So I went to The Foundry on Great Eastern Street for the first London edition of Cringe, the brainchild of Sarah Brown in Brooklyn. Down in the vault basement of the bar, which used to be a bank, a single mic was set up, and chairs and tables were scattered around. The cold white walls and giant bullion-rotating turntable in the floor gave a strange atmosphere, but a cool one. The echo provided a stark and ideal location for the resonant embarrassment of an adolescence laid bare. The turntable in particular reminded me of the Lovecraft story ‘Pickman’s Model‘ – a lid on a tunnel leading down, where things may emerge. What demons from the past would emerge tonight?

The idea of Cringe is quite simple. You stand up at the microphone, and read out excerpts from your most secret (preferably teenaged) diaries. People listen, gasp, groan, and laugh. And that’s it. And it’s hilarious. The importance the young authors and placed in their writings! From all the talk of “Him”, to “The Blake Incident” (which turned out to be about stolen ping-pong bats), to an affair with a monopedal Outdoor Activities teacher – it was all knockout stuff. The earth-shattering revelations about hookups, drugs and desires, mixed with the banal reports on how well they slept – marvellous.

And it got me thinking. I never kept a diary like that, with all my secrets and affairs laid out. To be honest, I didn’t really get up to much that was worth writing down, and my internal life is really not for public consumption. These days, we have blogs, especially LiveJournal, to allow teenagers and other similarly verbally and emotionally incontinent people freedom of expression. This blog is a classic example (although I do hold back the juicy stuff). Blogs are simple to make, and public, whereas diaries were locked away under beds and in underwear drawers, and often carefully crafted pieces of art. It’s like the difference between mix tapes and iTunes playlists. A good mix tape (as I’m sure some of you will know) takes, or rather took, hours of thought, preparation, note-taking, taping, listening, re-taping, drawing, cutting, pasting and so on. All to create the perfect artifact, and it had to be perfect, because you were making it for Her (or Him). These days it’s all so easy (I’m 35 so I’m allowed to say things like that), you just fire up iTunes or MediaMonkey or Winamp or Amarok or whatever, drag, drop, burn, print, and you’re done.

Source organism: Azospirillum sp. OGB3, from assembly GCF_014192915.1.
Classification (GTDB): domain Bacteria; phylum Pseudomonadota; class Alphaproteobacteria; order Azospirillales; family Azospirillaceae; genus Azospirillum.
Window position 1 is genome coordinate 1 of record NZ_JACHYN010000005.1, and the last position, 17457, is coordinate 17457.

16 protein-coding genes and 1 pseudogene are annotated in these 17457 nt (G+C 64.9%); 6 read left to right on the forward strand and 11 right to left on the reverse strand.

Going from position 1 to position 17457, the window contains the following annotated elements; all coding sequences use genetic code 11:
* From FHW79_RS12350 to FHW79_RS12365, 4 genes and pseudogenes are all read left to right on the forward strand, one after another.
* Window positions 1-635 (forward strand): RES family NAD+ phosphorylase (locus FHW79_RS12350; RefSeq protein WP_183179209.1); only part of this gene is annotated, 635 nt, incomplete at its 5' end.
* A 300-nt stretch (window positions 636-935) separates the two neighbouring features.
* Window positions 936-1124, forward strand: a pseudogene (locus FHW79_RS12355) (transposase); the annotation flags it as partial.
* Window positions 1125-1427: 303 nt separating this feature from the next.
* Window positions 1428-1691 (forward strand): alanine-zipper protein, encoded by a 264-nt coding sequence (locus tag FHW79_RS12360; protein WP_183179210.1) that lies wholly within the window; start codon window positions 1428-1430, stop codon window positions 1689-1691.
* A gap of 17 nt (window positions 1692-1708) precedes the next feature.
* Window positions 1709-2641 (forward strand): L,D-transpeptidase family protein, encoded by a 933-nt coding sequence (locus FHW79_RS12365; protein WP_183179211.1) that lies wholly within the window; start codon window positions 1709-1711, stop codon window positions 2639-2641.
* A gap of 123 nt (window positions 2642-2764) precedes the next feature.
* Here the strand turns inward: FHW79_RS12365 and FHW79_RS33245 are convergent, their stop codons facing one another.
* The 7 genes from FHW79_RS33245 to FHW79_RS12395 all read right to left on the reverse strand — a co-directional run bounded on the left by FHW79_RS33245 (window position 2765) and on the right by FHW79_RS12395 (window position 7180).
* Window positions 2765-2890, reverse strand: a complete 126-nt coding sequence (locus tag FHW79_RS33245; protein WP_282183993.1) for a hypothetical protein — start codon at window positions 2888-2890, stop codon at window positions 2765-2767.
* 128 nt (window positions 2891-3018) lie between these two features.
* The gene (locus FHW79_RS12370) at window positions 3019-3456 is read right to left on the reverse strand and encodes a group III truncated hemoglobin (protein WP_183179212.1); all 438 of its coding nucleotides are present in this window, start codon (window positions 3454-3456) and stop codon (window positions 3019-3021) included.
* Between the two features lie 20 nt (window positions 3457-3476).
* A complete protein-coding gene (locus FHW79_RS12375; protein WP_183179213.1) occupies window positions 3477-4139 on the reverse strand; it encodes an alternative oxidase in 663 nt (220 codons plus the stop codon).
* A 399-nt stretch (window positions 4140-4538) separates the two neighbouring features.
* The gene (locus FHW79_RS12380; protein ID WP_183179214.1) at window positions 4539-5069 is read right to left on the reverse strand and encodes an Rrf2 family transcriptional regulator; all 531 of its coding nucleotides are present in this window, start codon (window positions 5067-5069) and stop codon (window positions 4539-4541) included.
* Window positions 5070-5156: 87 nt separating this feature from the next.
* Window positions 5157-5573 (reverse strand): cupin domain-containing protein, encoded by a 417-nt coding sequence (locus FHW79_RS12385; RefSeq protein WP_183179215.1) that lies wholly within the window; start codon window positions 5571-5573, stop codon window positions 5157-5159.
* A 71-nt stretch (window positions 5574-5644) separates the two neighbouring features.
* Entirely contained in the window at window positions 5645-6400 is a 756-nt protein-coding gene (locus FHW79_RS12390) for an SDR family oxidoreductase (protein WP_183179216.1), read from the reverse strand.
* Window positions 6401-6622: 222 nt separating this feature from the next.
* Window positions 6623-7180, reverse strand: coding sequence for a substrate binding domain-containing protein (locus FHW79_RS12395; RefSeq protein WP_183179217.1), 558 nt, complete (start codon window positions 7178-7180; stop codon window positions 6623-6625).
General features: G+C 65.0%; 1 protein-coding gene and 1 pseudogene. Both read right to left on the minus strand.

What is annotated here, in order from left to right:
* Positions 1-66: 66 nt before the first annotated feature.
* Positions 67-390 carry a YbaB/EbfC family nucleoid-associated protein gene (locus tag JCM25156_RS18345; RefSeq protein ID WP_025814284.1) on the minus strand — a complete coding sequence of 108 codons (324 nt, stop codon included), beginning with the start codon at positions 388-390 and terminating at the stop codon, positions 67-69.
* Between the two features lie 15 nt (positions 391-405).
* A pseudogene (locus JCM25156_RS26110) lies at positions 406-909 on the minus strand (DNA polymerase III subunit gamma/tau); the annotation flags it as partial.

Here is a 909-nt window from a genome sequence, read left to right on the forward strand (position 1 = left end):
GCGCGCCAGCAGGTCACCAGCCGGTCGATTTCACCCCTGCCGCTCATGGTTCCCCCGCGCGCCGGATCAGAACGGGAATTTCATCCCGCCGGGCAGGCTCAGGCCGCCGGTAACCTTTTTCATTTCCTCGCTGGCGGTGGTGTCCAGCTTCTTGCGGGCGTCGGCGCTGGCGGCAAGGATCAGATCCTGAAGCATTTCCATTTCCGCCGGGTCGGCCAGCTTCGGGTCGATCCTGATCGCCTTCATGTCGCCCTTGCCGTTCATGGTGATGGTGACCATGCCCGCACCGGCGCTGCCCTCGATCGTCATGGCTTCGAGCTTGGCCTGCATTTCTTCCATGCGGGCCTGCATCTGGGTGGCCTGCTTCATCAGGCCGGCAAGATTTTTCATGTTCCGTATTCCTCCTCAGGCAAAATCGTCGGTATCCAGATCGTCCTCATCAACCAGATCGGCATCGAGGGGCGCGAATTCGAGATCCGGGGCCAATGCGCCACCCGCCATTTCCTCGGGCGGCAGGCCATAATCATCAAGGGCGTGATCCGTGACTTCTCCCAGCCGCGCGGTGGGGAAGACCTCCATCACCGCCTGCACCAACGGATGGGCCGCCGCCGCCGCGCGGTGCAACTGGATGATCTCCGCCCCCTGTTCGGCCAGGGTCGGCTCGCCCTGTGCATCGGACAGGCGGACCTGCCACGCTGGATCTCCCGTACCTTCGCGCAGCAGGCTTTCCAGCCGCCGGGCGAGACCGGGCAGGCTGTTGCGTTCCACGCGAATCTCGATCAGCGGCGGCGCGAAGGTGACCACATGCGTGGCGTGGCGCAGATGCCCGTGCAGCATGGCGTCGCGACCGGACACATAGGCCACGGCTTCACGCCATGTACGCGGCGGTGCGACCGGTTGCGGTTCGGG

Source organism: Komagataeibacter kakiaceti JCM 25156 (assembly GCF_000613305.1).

The same goes for diaries. I’m sure many teenage diaries were full of the same kind of drivel you get on LiveJournal or wherever (or here! Ha! Actually that’s too true to be funny). But I bet the constraints of the medium, the need to get it right first time, the inability to delete and redo, the pink biro on the fluffy padlocked diary, the Mont Blanc on the watermarked vellum, meant that you took time to craft the right words, thoughts and meanings. And it’s these well-honed cringe-worthy moments I was there for last night.

By the way, just in case you’ve noticed the similarity between Sarah’s blog design and mine, here’s a little background [NB this was before this site got a revamp]. I came across Sarah’s blog just out surfing one day – you know, one site links to another, and eventually I ended up at Que Sera Sera. I just happened to be thinking about changing the design and colour scheme of my own blog, and I liked Que Sera Sera, so I decided to copy the design. No one reads mine anyway, and those that do were unlikely to read Que Sera Sera as well, so I thought “what the hell”. Last night after the Cringe performance, I introduced myself to Sarah – I’d commented on the blog that I was going to come along. I got chatting with her and her friends, and discovered that we have the same birthday, although she’s not as ancient and decrepit as I am. We also appear to share the same unique taste in shoes. Now, seeing as I have now met her, and we share a birthday, and shoe style, it does seem a little creepy that I have the same blog design. I was thinking about changing it anyway, so perhaps I should. Don’t want to look like some kind of stalker or internet weirdo.